One night at her home in southeastern Congo, 14-year-old Mugeni awakes to the sounds of bombs. As her family scatters to the surrounding forests to save themselves, Mugeni finds herself completely alone. From there, she sets out on a remarkable solo journey across the globe, determined to reunite with her lost loved ones and lift up the Banyamulenge people. Despite unimaginable obstacles, Mugeni’s story is ultimately a portrait of hope, love, and family bonds.

Directed and produced by Amy Bench, produced by Carolyn Merriman, animation director Maya Edelman, and executive producers Eloise DeJoria and Constance Dykhuizen.


Mugeni’s story brings much-needed attention to the denial of citizenship and humanitarian crisis happening in southeastern Congo where militia attacks on the Banyamulenge, a persecuted minority, have led to the destruction of hundreds of villages and the displacement of over 200,000 people. As a result of this genocide, many have ended up as refugees in neighbouring countries or scattered across the globe. As a safe and welcoming sanctuary for persecuted people, the United States has, at times, welcomed and resettled, on humanitarian grounds, unaccompanied minors like Mugeni. This life-saving program was nearly eliminated in 2018, leaving thousands like Mugeni with fewer places to turn to for help.

Unaccompanied refugee children are the most vulnerable of the vulnerable, and for over forty years the United States, working with the United Nations, has provided a pathway for a small yet critical number of this population. The previous administration sought to take that away. Stories such as Mugeni’s highlight the need to provide safe spaces for the children who need it most—and work to expose audiences to the issue, protecting the legacy of the Unaccompanied Refugee Minors Program (URM).


Rich, textured colours and a limitless palette strive to match the breadth of Mugeni’s sensitivity and boldness. Her zest for life is the underlying fabric of the story. The design is grounded in reality while capturing the emotional aspect of being a migrant and refugee. As “home” is a through line in the film, the filmmakers worked with Animation Director Maya Edelman to carefully consider each landscape Mugeni moves through on her journey. The language of this film is one where these large landscapes and the juxtaposition of simplified character animation allow the audience to focus on Mugeni’s very dense recollections of the horrific circumstances by which she fled her home country, and the trials she surmounted along the way. The team’s approach allows the viewer to witness events in a way that does not distract, glorify, or burden the storyteller with brutal imagery, in turn creating a unique level of intimacy that can transcend what’s possible in other visual forms.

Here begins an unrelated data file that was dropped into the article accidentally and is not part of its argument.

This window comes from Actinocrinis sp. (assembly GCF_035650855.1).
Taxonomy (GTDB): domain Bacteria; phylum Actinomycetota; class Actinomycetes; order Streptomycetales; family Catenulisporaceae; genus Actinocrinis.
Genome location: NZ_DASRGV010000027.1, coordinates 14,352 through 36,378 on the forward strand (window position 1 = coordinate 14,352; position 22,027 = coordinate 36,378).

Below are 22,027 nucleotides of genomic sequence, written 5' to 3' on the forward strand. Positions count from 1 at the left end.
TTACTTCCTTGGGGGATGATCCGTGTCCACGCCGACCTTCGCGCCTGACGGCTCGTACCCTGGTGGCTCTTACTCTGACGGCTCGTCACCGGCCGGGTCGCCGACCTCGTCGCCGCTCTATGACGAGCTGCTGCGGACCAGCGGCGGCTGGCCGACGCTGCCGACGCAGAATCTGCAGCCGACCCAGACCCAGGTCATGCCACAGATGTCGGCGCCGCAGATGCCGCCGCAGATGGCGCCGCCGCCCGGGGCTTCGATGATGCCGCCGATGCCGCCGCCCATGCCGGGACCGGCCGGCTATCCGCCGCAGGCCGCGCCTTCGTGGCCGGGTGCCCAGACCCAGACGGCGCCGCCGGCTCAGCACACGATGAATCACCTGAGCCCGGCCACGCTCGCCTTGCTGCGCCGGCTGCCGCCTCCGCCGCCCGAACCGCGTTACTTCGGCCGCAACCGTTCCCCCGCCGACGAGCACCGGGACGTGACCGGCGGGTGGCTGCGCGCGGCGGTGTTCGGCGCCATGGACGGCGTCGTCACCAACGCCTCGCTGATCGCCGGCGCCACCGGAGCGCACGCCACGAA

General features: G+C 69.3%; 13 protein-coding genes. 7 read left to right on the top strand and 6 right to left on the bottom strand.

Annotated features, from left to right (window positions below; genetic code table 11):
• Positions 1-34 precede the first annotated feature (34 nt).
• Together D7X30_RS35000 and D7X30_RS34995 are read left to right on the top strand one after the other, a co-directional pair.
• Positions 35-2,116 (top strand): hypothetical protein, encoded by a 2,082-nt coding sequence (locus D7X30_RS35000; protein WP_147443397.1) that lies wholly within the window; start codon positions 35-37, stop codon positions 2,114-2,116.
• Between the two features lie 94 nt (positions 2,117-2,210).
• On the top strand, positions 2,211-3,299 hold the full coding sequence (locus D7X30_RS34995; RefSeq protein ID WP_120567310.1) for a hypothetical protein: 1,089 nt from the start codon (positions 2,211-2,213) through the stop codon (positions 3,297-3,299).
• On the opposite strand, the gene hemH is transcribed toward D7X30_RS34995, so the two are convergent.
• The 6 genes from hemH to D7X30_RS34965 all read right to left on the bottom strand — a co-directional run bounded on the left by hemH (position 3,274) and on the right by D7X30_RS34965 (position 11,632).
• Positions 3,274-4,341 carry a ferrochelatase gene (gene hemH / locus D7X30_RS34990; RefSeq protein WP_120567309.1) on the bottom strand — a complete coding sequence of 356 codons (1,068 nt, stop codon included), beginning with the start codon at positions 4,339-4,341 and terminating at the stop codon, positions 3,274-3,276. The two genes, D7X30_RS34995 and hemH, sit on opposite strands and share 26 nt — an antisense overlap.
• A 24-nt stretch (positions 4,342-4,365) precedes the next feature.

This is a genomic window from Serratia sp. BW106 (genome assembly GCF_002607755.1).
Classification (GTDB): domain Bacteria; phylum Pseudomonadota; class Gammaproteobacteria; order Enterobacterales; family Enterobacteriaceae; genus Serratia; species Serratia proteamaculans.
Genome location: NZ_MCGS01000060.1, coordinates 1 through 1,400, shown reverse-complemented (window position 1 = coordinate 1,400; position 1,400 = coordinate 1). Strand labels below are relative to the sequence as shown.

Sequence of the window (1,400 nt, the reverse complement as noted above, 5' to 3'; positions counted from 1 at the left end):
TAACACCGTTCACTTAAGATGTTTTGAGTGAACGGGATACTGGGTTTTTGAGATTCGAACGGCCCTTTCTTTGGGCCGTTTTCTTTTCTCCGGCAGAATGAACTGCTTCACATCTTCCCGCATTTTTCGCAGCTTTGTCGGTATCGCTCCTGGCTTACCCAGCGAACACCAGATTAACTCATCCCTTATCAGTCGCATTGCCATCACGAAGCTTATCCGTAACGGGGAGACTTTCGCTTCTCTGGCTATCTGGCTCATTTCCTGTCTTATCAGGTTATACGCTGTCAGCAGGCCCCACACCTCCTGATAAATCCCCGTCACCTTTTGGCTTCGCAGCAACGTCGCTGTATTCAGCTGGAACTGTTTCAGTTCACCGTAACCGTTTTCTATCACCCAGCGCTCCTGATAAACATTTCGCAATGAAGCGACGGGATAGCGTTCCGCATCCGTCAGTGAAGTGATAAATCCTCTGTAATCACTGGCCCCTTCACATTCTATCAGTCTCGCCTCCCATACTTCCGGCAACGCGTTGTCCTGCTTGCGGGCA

Sunday, June 12 at 2:15 PM (Public)
Village East by Angelika: Theater 7
Playing in: Animated Shorts Curated By Whoopi G
Note: This screening is “rush” only at this point
Director Amy Bench in-person!

Monday, June 13 at 2:45 PM (Public)
Cinépolis Chelsea: Theater 5
Playing in: Animated Shorts Curated By Whoopi G
Director Amy Bench in-person!

Starts Tuesday, June 14 at 6:00 PM Tribeca At Home (Virtual)
Get an At Home Shorts Pass and watch all of Tribeca shorts from home!

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